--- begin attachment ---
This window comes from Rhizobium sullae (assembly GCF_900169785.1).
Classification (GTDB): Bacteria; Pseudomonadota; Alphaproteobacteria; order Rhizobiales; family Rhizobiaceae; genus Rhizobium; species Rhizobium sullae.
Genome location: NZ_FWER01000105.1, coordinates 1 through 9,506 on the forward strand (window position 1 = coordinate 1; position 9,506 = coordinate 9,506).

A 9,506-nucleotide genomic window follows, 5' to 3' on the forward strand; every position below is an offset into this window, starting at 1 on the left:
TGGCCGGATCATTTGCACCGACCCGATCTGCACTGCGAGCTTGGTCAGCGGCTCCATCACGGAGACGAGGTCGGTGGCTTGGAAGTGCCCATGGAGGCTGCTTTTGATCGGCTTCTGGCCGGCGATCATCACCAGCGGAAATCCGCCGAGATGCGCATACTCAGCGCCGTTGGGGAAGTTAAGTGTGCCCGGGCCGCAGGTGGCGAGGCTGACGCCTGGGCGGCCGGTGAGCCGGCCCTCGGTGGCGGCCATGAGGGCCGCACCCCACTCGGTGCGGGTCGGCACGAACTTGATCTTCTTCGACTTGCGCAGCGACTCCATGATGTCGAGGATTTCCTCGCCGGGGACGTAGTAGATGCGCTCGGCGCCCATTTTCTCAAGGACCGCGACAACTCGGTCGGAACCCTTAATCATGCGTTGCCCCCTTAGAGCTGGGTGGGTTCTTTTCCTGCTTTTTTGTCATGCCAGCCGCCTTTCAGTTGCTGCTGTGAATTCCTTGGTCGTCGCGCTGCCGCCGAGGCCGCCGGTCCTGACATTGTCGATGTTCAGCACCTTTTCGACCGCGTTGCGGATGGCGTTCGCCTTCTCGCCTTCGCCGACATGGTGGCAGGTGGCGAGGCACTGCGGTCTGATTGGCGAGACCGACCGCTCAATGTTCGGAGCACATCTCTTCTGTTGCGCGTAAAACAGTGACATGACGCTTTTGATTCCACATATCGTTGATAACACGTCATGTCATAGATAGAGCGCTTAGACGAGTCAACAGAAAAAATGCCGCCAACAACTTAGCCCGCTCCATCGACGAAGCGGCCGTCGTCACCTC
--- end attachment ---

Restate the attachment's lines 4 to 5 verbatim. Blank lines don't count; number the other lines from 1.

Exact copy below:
A 9,506-nucleotide genomic window follows, 5' to 3' on the forward strand; every position below is an offset into this window, starting at 1 on the left:
TGGCCGGATCATTTGCACCGACCCGATCTGCACTGCGAGCTTGGTCAGCGGCTCCATCACGGAGACGAGGTCGGTGGCTTGGAAGTGCCCATGGAGGCTGCTTTTGATCGGCTTCTGGCCGGCGATCATCACCAGCGGAAATCCGCCGAGATGCGCATACTCAGCGCCGTTGGGGAAGTTAAGTGTGCCCGGGCCGCAGGTGGCGAGGCTGACGCCTGGGCGGCCGGTGAGCCGGCCCTCGGTGGCGGCCATGAGGGCCGCACCCCACTCGGTGCGGGTCGGCACGAACTTGATCTTCTTCGACTTGCGCAGCGACTCCATGATGTCGAGGATTTCCTCGCCGGGGACGTAGTAGATGCGCTCGGCGCCCATTTTCTCAAGGACCGCGACAACTCGGTCGGAACCCTTAATCATGCGTTGCCCCCTTAGAGCTGGGTGGGTTCTTTTCCTGCTTTTTTGTCATGCCAGCCGCCTTTCAGTTGCTGCTGTGAATTCCTTGGTCGTCGCGCTGCCGCCGAGGCCGCCGGTCCTGACATTGTCGATGTTCAGCACCTTTTCGACCGCGTTGCGGATGGCGTTCGCCTTCTCGCCTTCGCCGACATGGTGGCAGGTGGCGAGGCACTGCGGTCTGATTGGCGAGACCGACCGCTCAATGTTCGGAGCACATCTCTTCTGTTGCGCGTAAAACAGTGACATGACGCTTTTGATTCCACATATCGTTGATAACACGTCATGTCATAGATAGAGCGCTTAGACGAGTCAACAGAAAAAATGCCGCCAACAACTTAGCCCGCTCCATCGACGAAGCGGCCGTCGTCACCTC